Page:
Addressing the Next Major Pension Crisis: ERS and Related Pension Funds

January 22, 2021

Legislative News

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The Employees Retirement System Pension Trust Fund (ERS) provides retirement benefits for state employees and their beneficiaries. Employees of all State of Texas agencies, elected state officials and district attorneys are automatically enrolled in the ERS retirement program. Certified peace officers are also automatically enrolled in a supplemental fund known as the Law Enforcement & Custodial Officers Supplemental Retirement Fund (LECOSRF), which provides an additional benefit at an additional cost. Judges, meanwhile, are automatically enrolled in a system under the administrative control of ERS known as the Judicial Retirement System (JRS). Depending on the date a judge took office, they are enrolled in either JRS 1 or JRS 2. As of December 2020, ERS is only 66% funded, according to actuarial valuations found here. Currently, ERS, LECOSRF and JRS 2 are all projected to run out of money within 40 years. All three plans have an infinite amortization period and a projected depletion date: 2061 for ERS, 2041 for LECOSRF and 2059 for JRS 2.

ERS represents a shared responsibility model of retirement, meaning employees and the state contribute equal percentages to the ERS trust fund. The state retirement plan under ERS is a defined benefit (DB) plan, meaning that when an employee chooses to retire after reaching eligibility, the employee will get a monthly annuity from the fund for the rest of his or her life – regardless of how long that may be. A DB type of plan exists in contrast to a defined contribution (DC) retirement plan and DB plans generally provide the same or better benefits than 401(k)-type DC plans, at about half the cost. Under a DC plan, employees contribute a fixed amount or a percentage of their paychecks to an account. At times, the employer will match a portion of employee contributions as an added benefit. With a DC plan, much of the investment responsibility, and risk, rests with individual employees, who must select how to invest the funds from among plan options. A third type of retirement plan, known as a “hybrid” plan, typically involves mandatory contributions to both a DB and a DC plan, distributing the risk between employee and employer. The Texas County & District Retirement System (TCDRS) is an example of a hybrid retirement plan. TCDRS, while not funded at 100%, is one of the five statewide retirement systems that is funded at 80% or better.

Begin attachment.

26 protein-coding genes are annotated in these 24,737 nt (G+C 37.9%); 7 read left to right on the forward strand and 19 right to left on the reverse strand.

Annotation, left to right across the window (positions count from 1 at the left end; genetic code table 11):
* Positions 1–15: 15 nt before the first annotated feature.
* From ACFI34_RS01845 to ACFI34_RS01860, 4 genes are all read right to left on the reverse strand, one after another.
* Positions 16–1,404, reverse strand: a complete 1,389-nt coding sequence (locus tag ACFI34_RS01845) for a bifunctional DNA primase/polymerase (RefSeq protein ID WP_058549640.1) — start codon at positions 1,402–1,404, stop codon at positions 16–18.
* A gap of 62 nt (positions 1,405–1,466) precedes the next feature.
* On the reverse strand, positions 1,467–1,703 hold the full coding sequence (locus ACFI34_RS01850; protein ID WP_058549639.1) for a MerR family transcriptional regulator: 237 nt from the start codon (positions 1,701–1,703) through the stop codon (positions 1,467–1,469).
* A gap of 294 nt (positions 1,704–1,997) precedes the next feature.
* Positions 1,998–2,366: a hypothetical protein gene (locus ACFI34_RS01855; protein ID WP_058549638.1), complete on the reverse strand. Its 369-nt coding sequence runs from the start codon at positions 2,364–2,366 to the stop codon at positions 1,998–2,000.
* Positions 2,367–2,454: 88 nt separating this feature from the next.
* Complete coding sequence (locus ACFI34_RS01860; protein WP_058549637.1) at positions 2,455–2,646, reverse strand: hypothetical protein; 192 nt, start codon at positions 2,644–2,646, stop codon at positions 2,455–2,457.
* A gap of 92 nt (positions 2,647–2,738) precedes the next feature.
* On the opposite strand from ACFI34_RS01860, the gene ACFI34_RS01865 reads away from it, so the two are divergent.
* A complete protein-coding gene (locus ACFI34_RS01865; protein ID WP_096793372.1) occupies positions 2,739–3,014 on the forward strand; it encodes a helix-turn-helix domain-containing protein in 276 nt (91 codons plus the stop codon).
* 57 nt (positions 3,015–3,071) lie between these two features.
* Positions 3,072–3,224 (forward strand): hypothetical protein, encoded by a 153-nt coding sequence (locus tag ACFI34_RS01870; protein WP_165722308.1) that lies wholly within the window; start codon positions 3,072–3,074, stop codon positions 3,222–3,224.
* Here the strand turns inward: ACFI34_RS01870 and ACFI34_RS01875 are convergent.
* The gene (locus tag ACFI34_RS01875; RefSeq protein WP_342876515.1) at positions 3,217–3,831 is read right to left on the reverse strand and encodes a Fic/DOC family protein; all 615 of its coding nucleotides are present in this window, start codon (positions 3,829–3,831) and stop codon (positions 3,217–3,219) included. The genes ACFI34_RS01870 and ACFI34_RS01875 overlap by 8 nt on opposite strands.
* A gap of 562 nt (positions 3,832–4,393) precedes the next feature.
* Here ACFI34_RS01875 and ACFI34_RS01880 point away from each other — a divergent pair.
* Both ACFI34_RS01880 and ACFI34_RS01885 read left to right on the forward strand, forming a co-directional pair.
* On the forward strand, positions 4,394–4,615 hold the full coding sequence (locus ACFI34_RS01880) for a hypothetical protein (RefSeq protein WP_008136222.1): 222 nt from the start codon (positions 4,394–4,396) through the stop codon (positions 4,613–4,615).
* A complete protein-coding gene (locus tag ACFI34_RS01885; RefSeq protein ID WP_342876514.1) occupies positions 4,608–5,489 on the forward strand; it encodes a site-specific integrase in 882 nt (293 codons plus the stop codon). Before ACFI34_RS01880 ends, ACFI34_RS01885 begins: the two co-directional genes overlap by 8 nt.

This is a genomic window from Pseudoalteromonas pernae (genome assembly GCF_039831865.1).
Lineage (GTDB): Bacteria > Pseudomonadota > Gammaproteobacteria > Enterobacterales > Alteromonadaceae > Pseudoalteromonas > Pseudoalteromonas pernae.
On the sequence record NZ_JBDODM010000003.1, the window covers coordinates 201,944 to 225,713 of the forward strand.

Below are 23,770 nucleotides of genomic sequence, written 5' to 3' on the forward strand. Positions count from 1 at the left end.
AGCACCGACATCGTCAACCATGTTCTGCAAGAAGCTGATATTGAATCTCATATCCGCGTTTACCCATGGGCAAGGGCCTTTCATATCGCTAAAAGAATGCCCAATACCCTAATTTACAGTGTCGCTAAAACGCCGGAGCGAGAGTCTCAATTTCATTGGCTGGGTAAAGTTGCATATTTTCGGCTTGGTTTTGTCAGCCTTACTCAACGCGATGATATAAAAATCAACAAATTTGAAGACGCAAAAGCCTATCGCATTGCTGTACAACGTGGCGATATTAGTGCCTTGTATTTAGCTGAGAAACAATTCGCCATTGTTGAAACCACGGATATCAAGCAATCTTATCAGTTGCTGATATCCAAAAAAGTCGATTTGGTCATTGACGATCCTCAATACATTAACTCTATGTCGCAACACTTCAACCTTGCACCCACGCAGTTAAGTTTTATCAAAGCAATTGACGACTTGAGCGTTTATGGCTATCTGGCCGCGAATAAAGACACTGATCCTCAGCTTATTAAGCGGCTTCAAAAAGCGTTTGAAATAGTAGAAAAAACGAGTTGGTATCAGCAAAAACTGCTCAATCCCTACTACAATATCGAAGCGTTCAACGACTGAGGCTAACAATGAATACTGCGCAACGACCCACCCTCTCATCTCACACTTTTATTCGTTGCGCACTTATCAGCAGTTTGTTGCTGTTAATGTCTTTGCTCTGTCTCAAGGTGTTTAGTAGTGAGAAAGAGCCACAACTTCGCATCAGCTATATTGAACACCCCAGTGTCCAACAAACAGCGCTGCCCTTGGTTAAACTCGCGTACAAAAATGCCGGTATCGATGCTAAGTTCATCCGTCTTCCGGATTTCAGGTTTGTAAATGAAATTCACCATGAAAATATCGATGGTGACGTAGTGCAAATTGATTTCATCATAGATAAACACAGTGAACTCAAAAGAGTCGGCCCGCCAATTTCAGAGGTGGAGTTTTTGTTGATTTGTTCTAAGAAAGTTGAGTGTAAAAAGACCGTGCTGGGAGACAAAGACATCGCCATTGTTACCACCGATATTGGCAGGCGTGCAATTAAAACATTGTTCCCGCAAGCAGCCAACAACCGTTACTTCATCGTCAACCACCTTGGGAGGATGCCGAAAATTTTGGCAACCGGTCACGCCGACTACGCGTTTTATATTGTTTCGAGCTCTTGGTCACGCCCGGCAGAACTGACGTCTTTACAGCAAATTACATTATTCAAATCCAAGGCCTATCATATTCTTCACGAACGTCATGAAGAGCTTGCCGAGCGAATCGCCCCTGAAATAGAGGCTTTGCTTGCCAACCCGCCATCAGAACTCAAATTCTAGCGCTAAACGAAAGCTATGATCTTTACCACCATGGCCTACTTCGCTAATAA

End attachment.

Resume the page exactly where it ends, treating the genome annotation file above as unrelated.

The House Committee on Pensions, Investments & Financial Services and the House Committee on Appropriations were jointly tasked with reviewing and evaluating the actuarial soundness of ERS during the interim. The committees examined the cost of, and potential strategies for, achieving and maintaining the actuarial soundness of the funds. They also examined the effect unfunded liabilities could have on the state’s credit rating. The committees pointed out that a promise was made by the 86th Legislature: The Teacher Retirement System (TRS) was in the direst shape at the time and would be dealt with first and then, in the 87th session, the Legislature would tend to ERS (see the House Interim Report here). The Senate Finance Committee also studied the issue and recommended in its Interim Report that the Legislature should “[d]evelop a plan to improve the financial forecast of the ERS Pension Trust Fund to ensure benefits for members and preserve the state’s high credit rating.”

The 86th Legislature passed Senate Bill 12 by Sen. Joan Huffman (R-Houston), which increased contributions to TRS by the state, active employees and employers in order to return the plan to actuarial soundness. With TRS now shored up, ERS is now in need of a solution. The House committees studying the issue urged that “[a]ddressing the ERS issues is of paramount importance in the immediate future.” ERS contribution levels are set in state law, meaning adjustments happen in fits and starts. However, if contributions do not increase, benefits must decrease. It is a simple “money in, money out” equation. According to ERS actuarial reports, “doing nothing is no longer an option.” For ERS, LECOSRF and JRS 2, current contribution levels are not sufficient to sustain the system.

At this early point of the legislative session, it is unclear what path the Legislature will take to resolve ERS’s solvency issues; however, several bills have been filed already on the topic. The current state contribution rate for ERS is 9.5%, but in Section 815.403(a) of the Government Code, the statute still states that it is 7.4%. SB 321 by Sen. Huffman would codify the correct current contribution rate. House Bill 1028 by Rep. Gary Gates (R-Richmond) would require ERS to establish a DB retirement plan for certain employees, and Gates’s House Joint Resolution 56 would amend the Texas Constitution to provide for periodic transfers of money from the Economic Stabilization Fund to fully fund ERS. As we progress through this session, TAC will continue to monitor proposed solutions to ERS’s current state.

For additional information on this article, please contact Amy Befeld.